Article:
Having finished the chapter yesterday and the article at lunchtime today, I was left feeling a bit peculiar this afternoon. Considering that I doubted I would get the chapter finished in time for the panel, having it more or less complete over a week in advance wa something of a surprise.  What to do?  I spent an hour or so looking at my training log and research plan for my panel meeting and tinkering with them.  I sent an application in for the graduate travel fund.  I sent a few emails.  I looked at a few Stuart ballads, just for a change of scenery.  I printed out several articles and a chapter of a book to read on the train to London tomorrow.  I’m off to the HA Branches and Members Committee meeting in the morning.

I think my next job is to get stuck in to defining ‘ballad’, so the chapter I’ve printed out is one by John Milsom on Tudor music.  Most people seem to have limited their studies of ballads to printed broadside ballads.  I can only assume that this is because it makes it easier to decide what is, or isn’t, a ballad.  Because I’m not confining myself to printed sheets,  I have to make an attempt to define what makes a ballad a ballad, or at least acknowledge that it throws up some interesting questions.  It’s on my list of summer goals, so I might as well get stuck in now!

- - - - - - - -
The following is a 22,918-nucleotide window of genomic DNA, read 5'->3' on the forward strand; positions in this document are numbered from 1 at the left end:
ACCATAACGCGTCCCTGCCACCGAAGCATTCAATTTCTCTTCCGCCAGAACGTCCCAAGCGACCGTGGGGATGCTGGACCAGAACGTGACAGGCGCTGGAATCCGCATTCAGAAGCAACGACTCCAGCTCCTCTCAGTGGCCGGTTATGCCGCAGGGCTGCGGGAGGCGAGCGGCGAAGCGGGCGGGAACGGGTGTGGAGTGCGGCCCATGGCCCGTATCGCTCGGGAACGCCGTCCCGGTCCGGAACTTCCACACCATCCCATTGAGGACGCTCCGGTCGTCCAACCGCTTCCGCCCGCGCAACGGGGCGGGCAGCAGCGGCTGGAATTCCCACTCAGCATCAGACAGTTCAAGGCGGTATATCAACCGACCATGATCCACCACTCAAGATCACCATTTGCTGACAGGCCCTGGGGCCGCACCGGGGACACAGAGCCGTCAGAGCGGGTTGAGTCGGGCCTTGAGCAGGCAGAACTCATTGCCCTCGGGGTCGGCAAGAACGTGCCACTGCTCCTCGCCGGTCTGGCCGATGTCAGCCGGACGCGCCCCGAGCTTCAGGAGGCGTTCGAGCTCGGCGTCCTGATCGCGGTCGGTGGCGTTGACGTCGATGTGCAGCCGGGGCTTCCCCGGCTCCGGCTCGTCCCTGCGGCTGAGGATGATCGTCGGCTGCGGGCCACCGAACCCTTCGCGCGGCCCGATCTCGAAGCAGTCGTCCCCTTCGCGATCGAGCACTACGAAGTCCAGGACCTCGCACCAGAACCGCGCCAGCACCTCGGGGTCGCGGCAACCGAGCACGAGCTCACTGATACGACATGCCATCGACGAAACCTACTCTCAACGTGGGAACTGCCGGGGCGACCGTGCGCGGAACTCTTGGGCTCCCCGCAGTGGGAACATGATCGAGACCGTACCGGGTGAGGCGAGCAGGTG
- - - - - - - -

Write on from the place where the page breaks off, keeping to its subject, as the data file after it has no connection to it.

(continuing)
John Rylands Library, Manchester, England.

John Rylands Library, Manchester, England. (Photo credit: Wikipedia)

Almost.  Not quite.  Well, perhaps sometimes.  It comes over me in waves, usually on a Saturday or Sunday.  This weekend it was Sunday, today, that the enormity of trying to perfect my chapter before my panel meeting.  Now, if I only had to perfect my chapter in time for my panel meeting, things might be a bit more manageable but I have several Historical Association deadlines too, an article to finish and several other bits and bobs, as well as things going on at the children’s school that will cause interruptions…  I’m looking forward to getting it all over with and heading off to London for the Psalm Culture conference in July.